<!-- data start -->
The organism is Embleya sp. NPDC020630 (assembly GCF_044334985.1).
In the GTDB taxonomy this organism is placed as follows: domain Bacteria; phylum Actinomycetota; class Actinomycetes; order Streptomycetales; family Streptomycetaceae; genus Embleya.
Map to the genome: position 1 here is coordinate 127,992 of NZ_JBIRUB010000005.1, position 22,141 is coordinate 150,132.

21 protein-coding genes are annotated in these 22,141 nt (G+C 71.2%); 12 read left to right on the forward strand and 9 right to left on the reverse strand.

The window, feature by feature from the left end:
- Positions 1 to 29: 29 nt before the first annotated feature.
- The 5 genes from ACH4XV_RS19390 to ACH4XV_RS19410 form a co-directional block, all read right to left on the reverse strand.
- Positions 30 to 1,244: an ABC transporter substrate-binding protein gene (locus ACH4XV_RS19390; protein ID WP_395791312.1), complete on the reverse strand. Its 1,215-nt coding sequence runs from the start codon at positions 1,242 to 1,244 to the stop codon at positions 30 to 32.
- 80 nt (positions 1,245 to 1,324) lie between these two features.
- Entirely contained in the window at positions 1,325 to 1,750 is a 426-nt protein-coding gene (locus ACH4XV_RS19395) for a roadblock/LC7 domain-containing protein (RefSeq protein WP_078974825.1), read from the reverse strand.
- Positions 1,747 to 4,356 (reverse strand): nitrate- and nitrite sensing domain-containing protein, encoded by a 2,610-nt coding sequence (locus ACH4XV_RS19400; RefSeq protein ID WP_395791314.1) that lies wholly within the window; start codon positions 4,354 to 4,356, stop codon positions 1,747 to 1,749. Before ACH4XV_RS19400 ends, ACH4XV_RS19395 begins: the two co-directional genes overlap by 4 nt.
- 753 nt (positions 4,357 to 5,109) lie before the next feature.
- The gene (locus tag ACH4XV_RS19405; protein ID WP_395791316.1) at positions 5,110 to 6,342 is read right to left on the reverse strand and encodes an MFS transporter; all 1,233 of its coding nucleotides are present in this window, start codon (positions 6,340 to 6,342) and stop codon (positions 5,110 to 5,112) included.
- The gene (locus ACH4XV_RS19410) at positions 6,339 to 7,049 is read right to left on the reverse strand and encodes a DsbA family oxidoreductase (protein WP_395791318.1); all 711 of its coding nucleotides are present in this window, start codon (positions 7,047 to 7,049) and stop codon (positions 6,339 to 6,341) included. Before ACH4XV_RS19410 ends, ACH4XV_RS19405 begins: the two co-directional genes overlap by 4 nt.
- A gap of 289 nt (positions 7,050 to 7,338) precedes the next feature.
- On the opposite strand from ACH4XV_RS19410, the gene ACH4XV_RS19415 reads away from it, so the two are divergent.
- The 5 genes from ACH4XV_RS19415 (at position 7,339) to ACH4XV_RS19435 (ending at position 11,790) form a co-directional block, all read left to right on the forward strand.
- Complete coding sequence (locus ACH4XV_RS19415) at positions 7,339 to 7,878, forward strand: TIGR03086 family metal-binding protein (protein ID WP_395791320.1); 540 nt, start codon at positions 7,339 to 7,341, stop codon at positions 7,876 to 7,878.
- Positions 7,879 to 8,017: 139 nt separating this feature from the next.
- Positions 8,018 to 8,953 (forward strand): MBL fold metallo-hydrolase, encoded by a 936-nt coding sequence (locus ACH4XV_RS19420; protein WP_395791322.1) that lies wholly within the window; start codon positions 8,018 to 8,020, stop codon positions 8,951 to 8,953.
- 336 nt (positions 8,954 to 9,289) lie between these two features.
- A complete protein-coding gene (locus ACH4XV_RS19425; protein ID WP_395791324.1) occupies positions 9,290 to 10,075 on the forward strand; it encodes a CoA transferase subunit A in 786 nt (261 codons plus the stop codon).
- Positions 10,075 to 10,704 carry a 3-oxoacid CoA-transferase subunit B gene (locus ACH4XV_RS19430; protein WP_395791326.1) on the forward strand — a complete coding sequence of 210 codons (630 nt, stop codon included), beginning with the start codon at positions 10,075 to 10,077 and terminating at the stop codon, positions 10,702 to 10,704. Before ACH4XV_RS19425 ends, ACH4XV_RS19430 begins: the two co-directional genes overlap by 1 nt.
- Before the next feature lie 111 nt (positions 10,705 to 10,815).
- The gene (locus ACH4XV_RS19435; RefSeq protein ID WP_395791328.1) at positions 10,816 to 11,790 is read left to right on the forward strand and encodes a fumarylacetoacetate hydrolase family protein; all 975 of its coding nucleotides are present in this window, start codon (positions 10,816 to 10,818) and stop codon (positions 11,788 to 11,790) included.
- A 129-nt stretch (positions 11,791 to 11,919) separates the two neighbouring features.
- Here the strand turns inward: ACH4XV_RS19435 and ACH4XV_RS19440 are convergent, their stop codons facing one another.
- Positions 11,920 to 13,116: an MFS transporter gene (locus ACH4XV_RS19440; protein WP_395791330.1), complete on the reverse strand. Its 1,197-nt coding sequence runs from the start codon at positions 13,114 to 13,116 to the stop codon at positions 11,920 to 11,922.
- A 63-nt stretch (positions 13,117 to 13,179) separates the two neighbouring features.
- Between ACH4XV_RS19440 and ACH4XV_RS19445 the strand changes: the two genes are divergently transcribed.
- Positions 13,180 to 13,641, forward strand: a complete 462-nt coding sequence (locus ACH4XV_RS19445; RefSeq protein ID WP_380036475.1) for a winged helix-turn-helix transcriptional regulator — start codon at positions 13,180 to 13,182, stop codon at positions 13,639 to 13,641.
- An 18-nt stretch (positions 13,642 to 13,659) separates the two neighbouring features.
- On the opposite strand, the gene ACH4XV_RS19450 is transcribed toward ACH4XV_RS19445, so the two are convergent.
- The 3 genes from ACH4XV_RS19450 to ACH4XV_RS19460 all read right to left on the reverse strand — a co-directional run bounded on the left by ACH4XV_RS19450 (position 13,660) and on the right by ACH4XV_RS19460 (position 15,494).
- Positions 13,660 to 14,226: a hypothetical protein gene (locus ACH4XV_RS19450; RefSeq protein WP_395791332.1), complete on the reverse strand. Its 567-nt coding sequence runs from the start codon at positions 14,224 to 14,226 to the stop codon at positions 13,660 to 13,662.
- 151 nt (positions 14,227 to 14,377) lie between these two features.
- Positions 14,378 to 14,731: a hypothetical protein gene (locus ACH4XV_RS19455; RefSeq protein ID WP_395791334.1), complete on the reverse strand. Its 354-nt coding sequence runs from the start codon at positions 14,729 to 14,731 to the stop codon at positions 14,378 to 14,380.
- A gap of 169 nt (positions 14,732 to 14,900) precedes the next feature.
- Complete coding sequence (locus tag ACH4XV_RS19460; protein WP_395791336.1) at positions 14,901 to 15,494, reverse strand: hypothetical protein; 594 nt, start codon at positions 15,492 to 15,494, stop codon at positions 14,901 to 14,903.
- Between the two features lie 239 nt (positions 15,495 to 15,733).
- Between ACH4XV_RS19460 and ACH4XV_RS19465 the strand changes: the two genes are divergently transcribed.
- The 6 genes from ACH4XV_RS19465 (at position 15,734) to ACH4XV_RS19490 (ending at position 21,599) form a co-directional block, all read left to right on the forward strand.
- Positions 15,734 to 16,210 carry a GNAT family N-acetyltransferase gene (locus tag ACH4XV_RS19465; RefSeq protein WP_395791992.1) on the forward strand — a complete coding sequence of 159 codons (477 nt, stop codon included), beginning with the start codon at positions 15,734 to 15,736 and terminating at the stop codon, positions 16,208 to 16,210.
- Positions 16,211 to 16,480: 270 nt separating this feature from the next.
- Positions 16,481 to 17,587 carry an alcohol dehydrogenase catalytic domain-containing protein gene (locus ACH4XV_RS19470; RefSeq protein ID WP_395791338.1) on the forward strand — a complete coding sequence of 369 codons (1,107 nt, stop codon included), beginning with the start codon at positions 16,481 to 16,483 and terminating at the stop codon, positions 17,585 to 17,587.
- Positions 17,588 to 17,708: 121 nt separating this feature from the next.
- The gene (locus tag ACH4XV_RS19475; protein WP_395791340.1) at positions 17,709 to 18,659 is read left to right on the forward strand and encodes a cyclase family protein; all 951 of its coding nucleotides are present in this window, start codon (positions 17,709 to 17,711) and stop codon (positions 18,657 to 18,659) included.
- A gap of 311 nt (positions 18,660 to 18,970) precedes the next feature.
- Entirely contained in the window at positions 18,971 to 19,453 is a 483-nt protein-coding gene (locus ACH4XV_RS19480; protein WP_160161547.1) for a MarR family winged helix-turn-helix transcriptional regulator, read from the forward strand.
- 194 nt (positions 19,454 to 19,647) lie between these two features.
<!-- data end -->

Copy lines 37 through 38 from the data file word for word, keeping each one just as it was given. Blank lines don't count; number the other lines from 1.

- Positions 14,378 to 14,731: a hypothetical protein gene (locus ACH4XV_RS19455; RefSeq protein ID WP_395791334.1), complete on the reverse strand. Its 354-nt coding sequence runs from the start codon at positions 14,729 to 14,731 to the stop codon at positions 14,378 to 14,380.
- A gap of 169 nt (positions 14,732 to 14,900) precedes the next feature.